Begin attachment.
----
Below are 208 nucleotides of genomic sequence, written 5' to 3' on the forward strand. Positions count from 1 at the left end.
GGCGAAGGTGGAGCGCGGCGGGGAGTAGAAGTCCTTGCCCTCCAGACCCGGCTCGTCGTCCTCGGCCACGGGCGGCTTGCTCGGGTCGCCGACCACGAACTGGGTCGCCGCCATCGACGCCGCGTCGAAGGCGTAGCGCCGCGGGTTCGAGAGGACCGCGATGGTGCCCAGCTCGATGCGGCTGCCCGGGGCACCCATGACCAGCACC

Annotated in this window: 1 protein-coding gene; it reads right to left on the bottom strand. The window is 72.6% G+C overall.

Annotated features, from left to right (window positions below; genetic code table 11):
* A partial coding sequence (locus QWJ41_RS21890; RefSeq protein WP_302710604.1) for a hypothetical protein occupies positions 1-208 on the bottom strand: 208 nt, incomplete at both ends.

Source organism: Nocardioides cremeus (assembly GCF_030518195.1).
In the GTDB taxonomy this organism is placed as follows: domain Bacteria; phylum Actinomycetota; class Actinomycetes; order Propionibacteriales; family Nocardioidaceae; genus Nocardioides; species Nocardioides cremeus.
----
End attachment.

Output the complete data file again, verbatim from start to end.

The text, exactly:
Below are 208 nucleotides of genomic sequence, written 5' to 3' on the forward strand. Positions count from 1 at the left end.
GGCGAAGGTGGAGCGCGGCGGGGAGTAGAAGTCCTTGCCCTCCAGACCCGGCTCGTCGTCCTCGGCCACGGGCGGCTTGCTCGGGTCGCCGACCACGAACTGGGTCGCCGCCATCGACGCCGCGTCGAAGGCGTAGCGCCGCGGGTTCGAGAGGACCGCGATGGTGCCCAGCTCGATGCGGCTGCCCGGGGCACCCATGACCAGCACC

Annotated in this window: 1 protein-coding gene; it reads right to left on the bottom strand. The window is 72.6% G+C overall.

Annotated features, from left to right (window positions below; genetic code table 11):
* A partial coding sequence (locus QWJ41_RS21890; RefSeq protein WP_302710604.1) for a hypothetical protein occupies positions 1-208 on the bottom strand: 208 nt, incomplete at both ends.

Source organism: Nocardioides cremeus (assembly GCF_030518195.1).
In the GTDB taxonomy this organism is placed as follows: domain Bacteria; phylum Actinomycetota; class Actinomycetes; order Propionibacteriales; family Nocardioidaceae; genus Nocardioides; species Nocardioides cremeus.